Saudi King Abdullah bin Abdul Aziz confirmed late Monday that all armed infiltrators have been driven of the Saudi territory by the country’s armed forces. He said that all residents who have been evacuated from their villages due to fighting are being taken care of with the government.
The Saudi Monarch made those remarks as he chaired a Cabinet meeting in Riyadh. He thanked world leaders for expressing solidarity with Saudi Arabia after the attack.
The Cabinet also thanked the GCC countries for supporting the Kingdom. A GCC Ministerial Council meeting in Doha said recently that any attack on the Kingdom would be considered an attack on all GCC countries. An Arab League meeting also backed the Kingdom’s right to defend its borders.
Meanwhile, Saudi Arabia’s Grand Mufti Sheikh Abdul Aziz Asheikh sunderlined Saudi Arabia's rights to defend its territory against any aggression.
“Saudi Arabia has the right to defend itself and deter the unjust aggression,” al-Watan Arabic daily quoted the grand mufti as saying on Monday.
He also urged Saudis to pray for soldiers defending the Kingdom’s borders. “Special prayers should be performed for them in mosques,” he added.
Saudi Arabia has the right to defend itself and deter the unjust aggression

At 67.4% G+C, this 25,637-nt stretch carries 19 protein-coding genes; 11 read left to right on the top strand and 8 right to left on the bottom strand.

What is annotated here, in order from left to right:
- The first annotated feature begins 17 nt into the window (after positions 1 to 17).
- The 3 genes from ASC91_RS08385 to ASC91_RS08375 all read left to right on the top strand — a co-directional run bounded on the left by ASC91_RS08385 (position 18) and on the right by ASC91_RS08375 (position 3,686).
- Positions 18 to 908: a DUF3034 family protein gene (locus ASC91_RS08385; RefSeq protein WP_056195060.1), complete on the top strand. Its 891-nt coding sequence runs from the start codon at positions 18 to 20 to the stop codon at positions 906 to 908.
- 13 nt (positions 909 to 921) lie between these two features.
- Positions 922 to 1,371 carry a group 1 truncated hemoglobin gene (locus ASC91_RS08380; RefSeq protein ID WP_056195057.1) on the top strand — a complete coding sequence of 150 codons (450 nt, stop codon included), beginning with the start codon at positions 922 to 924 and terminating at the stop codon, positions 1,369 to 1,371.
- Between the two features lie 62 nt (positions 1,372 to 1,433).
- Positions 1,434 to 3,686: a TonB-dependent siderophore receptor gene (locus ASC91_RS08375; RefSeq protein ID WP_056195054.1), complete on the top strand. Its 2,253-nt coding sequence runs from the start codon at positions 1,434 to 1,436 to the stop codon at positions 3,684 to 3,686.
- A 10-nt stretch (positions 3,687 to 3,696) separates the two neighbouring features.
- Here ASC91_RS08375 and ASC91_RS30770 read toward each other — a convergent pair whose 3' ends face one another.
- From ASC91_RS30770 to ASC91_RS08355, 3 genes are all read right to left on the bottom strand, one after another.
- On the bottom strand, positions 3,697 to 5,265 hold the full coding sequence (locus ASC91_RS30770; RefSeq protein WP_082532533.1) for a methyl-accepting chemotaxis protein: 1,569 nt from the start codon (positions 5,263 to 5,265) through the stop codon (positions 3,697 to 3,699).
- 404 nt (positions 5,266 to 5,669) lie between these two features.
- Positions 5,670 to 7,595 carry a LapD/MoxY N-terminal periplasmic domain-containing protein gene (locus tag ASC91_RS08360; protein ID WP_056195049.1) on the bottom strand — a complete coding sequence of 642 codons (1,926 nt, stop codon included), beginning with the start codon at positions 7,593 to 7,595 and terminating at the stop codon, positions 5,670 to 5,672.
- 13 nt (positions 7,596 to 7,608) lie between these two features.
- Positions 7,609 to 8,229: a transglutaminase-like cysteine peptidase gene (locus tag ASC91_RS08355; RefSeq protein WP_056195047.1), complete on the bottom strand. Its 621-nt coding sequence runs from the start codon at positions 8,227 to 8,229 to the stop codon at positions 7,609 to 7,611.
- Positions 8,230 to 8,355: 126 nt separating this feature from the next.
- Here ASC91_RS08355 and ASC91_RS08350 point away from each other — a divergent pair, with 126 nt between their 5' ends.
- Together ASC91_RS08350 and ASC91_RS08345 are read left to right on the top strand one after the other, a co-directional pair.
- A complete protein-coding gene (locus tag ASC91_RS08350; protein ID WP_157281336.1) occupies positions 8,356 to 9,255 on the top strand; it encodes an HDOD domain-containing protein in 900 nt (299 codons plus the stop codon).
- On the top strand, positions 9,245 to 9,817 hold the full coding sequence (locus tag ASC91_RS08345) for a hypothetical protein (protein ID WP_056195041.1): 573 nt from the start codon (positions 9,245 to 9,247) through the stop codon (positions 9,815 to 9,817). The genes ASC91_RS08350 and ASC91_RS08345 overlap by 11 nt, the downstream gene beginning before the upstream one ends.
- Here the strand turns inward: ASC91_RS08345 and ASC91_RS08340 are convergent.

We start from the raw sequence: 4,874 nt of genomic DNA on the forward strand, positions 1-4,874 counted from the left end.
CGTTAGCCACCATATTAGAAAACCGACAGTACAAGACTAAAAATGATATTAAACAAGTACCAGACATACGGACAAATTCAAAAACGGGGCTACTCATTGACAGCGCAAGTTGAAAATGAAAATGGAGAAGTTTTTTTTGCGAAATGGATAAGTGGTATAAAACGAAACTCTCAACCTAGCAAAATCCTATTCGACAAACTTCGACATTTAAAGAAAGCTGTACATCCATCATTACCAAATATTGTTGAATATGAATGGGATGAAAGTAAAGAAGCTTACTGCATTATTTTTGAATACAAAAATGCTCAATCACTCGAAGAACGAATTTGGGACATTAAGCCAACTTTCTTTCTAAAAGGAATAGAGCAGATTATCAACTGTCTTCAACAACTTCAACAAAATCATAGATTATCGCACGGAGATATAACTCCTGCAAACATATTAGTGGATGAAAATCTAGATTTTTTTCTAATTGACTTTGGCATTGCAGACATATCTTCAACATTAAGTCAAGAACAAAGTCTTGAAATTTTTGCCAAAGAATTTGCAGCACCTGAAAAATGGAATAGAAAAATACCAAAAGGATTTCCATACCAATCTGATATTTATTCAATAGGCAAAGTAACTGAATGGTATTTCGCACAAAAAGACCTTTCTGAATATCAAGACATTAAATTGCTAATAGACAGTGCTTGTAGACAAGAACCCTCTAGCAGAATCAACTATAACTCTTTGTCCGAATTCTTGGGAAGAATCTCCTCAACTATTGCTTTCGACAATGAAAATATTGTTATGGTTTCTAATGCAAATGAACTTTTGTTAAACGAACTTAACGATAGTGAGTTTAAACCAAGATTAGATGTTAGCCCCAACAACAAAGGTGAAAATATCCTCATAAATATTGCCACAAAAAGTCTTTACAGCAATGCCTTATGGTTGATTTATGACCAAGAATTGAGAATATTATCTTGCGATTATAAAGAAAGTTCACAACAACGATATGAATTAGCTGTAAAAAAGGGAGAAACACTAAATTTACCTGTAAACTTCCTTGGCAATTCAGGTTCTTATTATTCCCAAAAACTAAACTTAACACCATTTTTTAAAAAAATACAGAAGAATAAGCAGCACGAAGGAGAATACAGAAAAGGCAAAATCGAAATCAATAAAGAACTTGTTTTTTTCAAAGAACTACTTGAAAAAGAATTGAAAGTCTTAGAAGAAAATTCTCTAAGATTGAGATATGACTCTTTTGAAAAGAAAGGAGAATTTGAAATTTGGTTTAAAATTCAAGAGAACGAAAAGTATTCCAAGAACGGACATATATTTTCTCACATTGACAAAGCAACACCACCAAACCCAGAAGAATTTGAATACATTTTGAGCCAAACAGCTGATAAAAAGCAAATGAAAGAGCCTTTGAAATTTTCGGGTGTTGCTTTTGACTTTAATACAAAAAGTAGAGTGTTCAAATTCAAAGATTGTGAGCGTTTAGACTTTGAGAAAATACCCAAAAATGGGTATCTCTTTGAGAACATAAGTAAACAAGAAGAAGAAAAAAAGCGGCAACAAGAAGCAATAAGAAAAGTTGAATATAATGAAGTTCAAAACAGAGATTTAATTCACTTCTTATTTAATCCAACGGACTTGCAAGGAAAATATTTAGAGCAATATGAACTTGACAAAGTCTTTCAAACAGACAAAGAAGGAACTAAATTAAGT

Saudi Grand Mufti Sheikh Abdul Aziz Asheikh
Military compaign against Houthis
Riyadh has been bombarding Yemen's Houthi rebels for almost 12 days now after they staged a cross-border incursion that killed two Saudi border guards and injured a number of others.
The Houthi rebels said the Saudis had been allowing Yemeni troops to launch attacks against them from the mountainous territory they seized inside Saudi Arabia, the world's biggest oil exporter.
The Saudis are on particularly high alert for any security threats as Muslim pilgrims flock to the kingdom for the Hajj, which begins on Nov. 25, and warned earlier this month against any attempts to politicize it.
Yemen stepped up a military campaign against Houthi rebels in August. Fighting between Yemeni troops and Houthis, who belong to Yemen's Zaidi Shiite minority, has flared on and off since 2004 in the northern province of Saada.
Yemeni armed forces and rebels fought a fierce battle on Monday near the border with Saudi Arabia.
"Heavy fighting was taking place in the middle of the day on the Malahidh front after the army took total control of Jebel Khazaen," in the north of the region, army spokesman Askar Zuail told AFP.
Malahidh, in the west of hilly Saada province, stronghold of the rebellion, has been a key battleground since the army launched its "Operation Scorched Earth" against the rebels.
Saudi Arabia and the United States fear al-Qaeda militants are exploiting instability in Yemen, an impoverished country also grappling with separatist unrest in the south, to establish a stronger base for operations in the region.